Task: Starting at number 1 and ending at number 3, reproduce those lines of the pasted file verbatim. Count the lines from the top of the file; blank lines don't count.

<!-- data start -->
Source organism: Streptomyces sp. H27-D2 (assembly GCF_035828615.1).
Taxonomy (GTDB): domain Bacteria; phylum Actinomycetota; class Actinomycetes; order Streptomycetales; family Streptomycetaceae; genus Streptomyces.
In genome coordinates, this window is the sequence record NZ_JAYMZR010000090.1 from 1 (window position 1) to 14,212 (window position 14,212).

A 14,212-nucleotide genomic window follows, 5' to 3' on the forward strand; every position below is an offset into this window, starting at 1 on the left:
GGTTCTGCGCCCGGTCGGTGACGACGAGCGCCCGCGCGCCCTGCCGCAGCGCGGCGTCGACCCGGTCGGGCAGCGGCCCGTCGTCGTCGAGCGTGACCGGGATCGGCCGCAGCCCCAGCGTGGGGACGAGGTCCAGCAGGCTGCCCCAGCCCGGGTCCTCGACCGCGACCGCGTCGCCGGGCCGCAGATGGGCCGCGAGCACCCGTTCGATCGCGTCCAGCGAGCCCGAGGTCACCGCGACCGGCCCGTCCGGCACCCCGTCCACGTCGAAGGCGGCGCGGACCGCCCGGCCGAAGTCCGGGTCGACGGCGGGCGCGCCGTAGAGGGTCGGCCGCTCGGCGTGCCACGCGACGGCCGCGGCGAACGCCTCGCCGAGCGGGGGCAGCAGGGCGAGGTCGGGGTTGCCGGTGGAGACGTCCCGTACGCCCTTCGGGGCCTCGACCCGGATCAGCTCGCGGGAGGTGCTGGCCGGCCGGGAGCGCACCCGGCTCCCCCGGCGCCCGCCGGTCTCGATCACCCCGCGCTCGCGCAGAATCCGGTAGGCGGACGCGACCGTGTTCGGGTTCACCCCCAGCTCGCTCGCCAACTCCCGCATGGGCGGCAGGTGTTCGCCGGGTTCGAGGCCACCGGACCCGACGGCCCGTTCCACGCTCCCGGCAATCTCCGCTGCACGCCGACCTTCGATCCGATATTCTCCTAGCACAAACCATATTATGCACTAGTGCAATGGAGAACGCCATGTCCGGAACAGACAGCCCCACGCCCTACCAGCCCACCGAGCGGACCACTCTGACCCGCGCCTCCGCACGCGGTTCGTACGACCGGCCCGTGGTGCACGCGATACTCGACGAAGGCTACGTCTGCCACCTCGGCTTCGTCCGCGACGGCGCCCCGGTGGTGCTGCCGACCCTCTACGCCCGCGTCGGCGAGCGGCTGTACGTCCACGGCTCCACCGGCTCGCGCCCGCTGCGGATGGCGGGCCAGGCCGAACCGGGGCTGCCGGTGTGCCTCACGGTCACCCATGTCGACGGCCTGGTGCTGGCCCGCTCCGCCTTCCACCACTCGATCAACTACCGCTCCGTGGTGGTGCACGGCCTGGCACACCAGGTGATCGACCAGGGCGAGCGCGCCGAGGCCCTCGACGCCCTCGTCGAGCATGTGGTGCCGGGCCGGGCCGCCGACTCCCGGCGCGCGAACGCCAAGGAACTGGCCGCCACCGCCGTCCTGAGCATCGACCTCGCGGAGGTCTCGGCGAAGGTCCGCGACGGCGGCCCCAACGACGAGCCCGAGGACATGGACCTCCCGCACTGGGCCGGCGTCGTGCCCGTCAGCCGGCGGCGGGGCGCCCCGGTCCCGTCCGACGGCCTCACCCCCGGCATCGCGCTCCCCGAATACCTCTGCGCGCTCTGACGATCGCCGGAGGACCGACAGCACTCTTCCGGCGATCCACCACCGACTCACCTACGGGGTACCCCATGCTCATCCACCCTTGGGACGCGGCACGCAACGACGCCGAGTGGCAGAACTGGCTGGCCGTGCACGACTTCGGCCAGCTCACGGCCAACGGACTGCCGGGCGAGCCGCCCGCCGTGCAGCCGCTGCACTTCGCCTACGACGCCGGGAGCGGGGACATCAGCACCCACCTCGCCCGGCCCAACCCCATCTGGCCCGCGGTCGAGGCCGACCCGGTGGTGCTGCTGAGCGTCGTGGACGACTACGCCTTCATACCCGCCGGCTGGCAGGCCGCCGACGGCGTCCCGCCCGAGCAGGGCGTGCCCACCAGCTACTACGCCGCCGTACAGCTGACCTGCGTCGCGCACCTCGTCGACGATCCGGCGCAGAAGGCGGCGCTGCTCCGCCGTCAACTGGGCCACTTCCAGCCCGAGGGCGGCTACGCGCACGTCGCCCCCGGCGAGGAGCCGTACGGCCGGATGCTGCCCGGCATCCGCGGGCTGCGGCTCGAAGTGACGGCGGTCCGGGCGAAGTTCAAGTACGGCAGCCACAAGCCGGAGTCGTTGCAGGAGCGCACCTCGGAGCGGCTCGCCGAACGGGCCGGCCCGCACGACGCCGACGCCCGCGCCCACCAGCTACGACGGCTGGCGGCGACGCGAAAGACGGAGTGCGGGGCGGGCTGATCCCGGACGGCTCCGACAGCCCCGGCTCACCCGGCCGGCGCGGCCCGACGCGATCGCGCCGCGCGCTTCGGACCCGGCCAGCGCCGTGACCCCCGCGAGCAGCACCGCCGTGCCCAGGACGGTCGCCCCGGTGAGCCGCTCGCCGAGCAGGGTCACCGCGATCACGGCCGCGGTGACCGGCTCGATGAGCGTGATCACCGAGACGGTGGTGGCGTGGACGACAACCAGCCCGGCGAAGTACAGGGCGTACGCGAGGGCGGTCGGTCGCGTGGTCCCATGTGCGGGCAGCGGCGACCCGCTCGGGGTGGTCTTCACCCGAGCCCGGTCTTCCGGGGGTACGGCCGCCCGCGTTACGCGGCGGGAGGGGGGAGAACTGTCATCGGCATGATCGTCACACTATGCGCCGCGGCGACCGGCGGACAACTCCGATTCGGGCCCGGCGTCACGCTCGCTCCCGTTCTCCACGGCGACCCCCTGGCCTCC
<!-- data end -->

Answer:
Source organism: Streptomyces sp. H27-D2 (assembly GCF_035828615.1).
Taxonomy (GTDB): domain Bacteria; phylum Actinomycetota; class Actinomycetes; order Streptomycetales; family Streptomycetaceae; genus Streptomyces.
In genome coordinates, this window is the sequence record NZ_JAYMZR010000090.1 from 1 (window position 1) to 14,212 (window position 14,212).